As they head to campus parties or out on dates, thousands of college students are switching from the traditional “buddy system” to mobile apps that help them reach trusted friends and emergency contacts if they feel threatened.
The tools may help ease concerns among college students who have heard the alarming statistics about sexual assault – in one major survey, nearly 30 percent of undergraduate women said they had experienced an attempted or actual assault either before or during college.
Beyond the safety factor, though, the new apps are raising awareness about how to help prevent dating abuse and sexual violence.
Circle of 6 is a free app that uses icons to discreetly alert six contacts to a variety of scenarios: A simple tap on a car icon sends a “come and get me” text message to your circle and shows where you are with GPS. Another icon asks them to call to interrupt an uncomfortable date or other situation. Another connects to well-respected national hotlines or a local emergency number.
Jessica Kan, for one, has been eagerly anticipating the Android app, which was released Thursday, since hearing about Circle of 6 on Twitter a few months ago.
The recent graduate of University of California, Berkeley, still lives in Berkeley and plans to use the “really cool” app when she’s coming home late at night or is in a “shady situation” on a date. “Sometimes, I don’t want to be rude … and say I just want to leave now, so it makes it easy and discreet,” she says.
On campus, Ms. Kan adds, the service that provides bus rides or walks home late at night often gets backlogged, so Circle of 6 will provide a faster way for people to get help.
Circle of 6 app has been downloaded more than 30,000 times since it launched six months ago for iPhone. About 6 in 10 college students use smart phones, and even those with regular cellphones can still be included in someone’s circle and receive the Circle of 6 text alerts.
“We thought it was important to put the power in the users’ hands to make these choices during the day – ‘Who are the friends that I trust?’ – instead of having to fumble around with your phone … in the middle of the night,” says Nancy Schwartzman, a co-creator of Circle of 6 and executive director of The Line Campaign Inc., a nonprofit devoted to preventing sexual violence.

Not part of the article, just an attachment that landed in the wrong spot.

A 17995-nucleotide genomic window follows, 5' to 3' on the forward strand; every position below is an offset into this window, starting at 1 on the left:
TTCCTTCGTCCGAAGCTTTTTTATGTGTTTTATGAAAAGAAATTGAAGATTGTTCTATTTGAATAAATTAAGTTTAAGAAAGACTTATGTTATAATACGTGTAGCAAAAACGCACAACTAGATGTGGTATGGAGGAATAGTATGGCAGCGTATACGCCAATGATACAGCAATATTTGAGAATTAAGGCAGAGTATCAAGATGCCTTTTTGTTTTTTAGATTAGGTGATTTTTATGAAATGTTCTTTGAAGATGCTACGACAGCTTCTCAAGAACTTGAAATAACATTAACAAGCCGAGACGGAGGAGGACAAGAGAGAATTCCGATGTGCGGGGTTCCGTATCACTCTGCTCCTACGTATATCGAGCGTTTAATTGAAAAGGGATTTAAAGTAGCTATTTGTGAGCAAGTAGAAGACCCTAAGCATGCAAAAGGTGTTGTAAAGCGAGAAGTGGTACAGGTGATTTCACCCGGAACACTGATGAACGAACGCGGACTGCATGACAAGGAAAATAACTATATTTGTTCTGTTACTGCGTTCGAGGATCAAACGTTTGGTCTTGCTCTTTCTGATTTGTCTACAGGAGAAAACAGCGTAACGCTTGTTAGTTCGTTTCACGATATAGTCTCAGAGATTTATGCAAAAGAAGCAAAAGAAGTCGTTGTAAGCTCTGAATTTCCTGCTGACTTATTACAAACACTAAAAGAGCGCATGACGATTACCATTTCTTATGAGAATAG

But Circle of 6 seeks to be more than emergency tool. One icon connects to resources on healthy relationships and sends a non-emergency text to friends to let them know you are unsure about a relationship.
“Many times, particularly young women are worried about whether their relationship is healthy or ‘normal.’ They take these relationship quizzes, but they do it in isolation,” says Deb Levine, Circle of 6 co-creator and executive director of ISIS, a nonprofit that promotes sexual health and positive relationships.
Often friends have noticed troubling signs in a relationship but haven’t known what to do. This feature of the app “allows friends to initiate a conversation,” Ms. Levine says.
Circle of 6 and OnWatch, another app aimed at connecting college students with peers and emergency services, won the White House’s Apps Against Abuse Technology Challenge in 2011. Forbes reports that there are dozens of women’s personal-safety apps for iPhones. But OnWatch spokeswoman Medora Heilbron says OnWatch and Circle of 6 represent a “completely new concept, so you have to educate people that [the apps] are there to support them in their safety and they can plan to be safe.”
In Washington, D.C., a new app called U ASK (University Assault. Services. Knowledge.) gives easy access to resources at college campuses and the wider community in the event of a sexual assault or threat. If the pilot goes well, similar apps may be developed for other cities or statewide university systems, says Jared Watkins, development coordinator for Men Can Stop Rape, a nonprofit in Washington.
Apps such as Circle of 6 can get men involved in helping to prevent sexual violence, Mr. Watkins says. When women include male friends and relatives their circle, he says, it nudges them “to educate themselves about sexual assault, and it might lead to them being more active bystanders in everyday situations, including [standing up to] sexism and rape jokes.”
One outcome the developers didn’t anticipate – high school and middle school educators using the apps to launch conversations about dating violence. It affects between 9 percent and 34 percent of adolescents, but 8 out of 10 school counselors report that their schools have few if any resources to address the issue, according to the magazine Pediatrics.
Since the launch of Circle of 6, more than 4,000 people have pledged on Facebook to help stop dating violence and sexual assault. Developers plan to release a related tool kit for educators later this month.